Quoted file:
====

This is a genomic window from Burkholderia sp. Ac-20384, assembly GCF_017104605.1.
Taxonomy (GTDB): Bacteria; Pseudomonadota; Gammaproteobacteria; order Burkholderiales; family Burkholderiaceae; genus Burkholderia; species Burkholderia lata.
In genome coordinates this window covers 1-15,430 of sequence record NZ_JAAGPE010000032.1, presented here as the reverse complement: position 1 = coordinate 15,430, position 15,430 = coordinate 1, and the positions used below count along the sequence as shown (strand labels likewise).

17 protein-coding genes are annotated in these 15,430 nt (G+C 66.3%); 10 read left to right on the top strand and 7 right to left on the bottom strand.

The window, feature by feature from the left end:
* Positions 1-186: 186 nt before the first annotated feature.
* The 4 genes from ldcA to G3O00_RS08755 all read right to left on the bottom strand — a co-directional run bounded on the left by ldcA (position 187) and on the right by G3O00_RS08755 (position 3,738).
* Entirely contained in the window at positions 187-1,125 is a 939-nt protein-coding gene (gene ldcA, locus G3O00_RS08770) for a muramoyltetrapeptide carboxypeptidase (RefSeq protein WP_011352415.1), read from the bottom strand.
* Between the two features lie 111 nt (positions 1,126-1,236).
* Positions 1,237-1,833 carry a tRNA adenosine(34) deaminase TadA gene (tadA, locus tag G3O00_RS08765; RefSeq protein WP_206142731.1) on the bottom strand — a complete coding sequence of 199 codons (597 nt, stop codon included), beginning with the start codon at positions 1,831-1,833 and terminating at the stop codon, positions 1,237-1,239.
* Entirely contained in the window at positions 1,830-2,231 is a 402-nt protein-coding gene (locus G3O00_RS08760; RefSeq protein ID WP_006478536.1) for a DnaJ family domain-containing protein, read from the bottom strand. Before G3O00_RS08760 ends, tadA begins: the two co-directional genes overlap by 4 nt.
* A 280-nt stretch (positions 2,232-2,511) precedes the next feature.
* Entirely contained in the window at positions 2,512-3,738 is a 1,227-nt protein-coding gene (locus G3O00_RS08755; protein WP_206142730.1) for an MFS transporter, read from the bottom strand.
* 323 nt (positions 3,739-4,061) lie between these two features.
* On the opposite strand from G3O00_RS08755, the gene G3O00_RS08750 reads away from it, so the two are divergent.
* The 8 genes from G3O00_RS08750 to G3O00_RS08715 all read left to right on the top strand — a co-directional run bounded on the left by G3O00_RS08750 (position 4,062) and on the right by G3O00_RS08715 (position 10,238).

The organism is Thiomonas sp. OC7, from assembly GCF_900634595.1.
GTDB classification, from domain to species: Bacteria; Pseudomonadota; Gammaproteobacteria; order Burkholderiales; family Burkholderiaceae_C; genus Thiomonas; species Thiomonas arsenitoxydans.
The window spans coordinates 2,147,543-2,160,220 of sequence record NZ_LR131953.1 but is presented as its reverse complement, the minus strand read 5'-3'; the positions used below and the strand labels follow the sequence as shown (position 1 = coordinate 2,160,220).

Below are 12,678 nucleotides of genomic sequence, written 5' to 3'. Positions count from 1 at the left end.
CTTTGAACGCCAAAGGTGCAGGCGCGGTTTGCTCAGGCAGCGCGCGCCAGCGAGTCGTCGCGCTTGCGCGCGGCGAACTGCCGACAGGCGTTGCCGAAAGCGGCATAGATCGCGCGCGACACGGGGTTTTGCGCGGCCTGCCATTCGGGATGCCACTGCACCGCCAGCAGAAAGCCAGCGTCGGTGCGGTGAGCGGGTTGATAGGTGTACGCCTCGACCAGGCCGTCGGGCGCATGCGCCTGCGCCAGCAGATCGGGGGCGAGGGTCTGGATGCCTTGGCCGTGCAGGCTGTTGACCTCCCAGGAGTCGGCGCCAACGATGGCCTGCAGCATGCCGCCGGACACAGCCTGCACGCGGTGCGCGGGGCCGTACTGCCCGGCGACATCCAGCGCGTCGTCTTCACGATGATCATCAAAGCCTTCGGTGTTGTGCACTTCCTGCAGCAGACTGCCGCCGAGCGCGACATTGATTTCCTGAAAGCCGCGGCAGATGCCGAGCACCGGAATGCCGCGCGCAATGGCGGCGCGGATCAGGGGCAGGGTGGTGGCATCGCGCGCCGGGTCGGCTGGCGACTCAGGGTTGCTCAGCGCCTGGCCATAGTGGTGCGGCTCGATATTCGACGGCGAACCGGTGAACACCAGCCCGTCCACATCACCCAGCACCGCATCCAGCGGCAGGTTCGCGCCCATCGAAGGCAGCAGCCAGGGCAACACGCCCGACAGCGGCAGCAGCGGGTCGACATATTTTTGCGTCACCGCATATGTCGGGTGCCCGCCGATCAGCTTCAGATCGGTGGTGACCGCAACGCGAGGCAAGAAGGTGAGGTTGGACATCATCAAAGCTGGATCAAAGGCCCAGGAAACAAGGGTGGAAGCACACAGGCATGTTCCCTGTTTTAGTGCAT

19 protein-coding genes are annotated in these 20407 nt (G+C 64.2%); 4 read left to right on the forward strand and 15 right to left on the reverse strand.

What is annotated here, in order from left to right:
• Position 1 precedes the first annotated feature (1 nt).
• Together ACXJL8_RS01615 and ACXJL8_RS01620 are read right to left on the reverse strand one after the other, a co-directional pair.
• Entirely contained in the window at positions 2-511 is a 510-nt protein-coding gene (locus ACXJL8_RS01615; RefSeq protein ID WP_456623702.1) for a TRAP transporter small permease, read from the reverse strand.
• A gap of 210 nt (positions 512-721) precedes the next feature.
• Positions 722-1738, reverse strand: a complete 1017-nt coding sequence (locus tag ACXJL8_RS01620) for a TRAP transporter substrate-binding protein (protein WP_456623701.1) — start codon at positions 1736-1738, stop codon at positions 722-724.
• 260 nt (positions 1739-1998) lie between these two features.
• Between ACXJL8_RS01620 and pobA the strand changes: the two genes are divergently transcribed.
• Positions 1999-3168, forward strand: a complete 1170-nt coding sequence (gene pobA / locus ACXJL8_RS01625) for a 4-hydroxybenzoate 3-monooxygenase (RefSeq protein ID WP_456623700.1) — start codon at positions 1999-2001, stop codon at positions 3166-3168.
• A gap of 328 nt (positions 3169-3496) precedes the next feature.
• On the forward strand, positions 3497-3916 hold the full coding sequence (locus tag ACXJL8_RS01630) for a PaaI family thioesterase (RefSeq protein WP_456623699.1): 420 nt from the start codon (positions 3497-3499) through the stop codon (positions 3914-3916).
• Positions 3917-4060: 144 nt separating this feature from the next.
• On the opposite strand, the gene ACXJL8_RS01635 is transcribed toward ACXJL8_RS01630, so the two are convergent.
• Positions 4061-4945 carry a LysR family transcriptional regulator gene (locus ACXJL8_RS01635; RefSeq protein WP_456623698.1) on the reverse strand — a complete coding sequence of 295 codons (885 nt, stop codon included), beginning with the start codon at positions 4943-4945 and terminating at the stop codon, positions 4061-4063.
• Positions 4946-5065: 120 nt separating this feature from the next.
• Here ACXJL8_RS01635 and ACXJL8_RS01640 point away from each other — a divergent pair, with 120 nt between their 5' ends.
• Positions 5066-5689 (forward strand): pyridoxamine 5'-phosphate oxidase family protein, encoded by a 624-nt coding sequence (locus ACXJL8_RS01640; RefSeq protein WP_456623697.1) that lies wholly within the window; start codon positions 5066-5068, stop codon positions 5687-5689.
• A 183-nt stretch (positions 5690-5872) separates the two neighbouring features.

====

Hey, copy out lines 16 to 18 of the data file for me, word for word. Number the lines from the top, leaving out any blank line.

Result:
* The 8 genes from G3O00_RS08750 to G3O00_RS08715 all read left to right on the top strand — a co-directional run bounded on the left by G3O00_RS08750 (position 4,062) and on the right by G3O00_RS08715 (position 10,238).

The organism is Thiomonas sp. OC7, from assembly GCF_900634595.1.
GTDB classification, from domain to species: Bacteria; Pseudomonadota; Gammaproteobacteria; order Burkholderiales; family Burkholderiaceae_C; genus Thiomonas; species Thiomonas arsenitoxydans.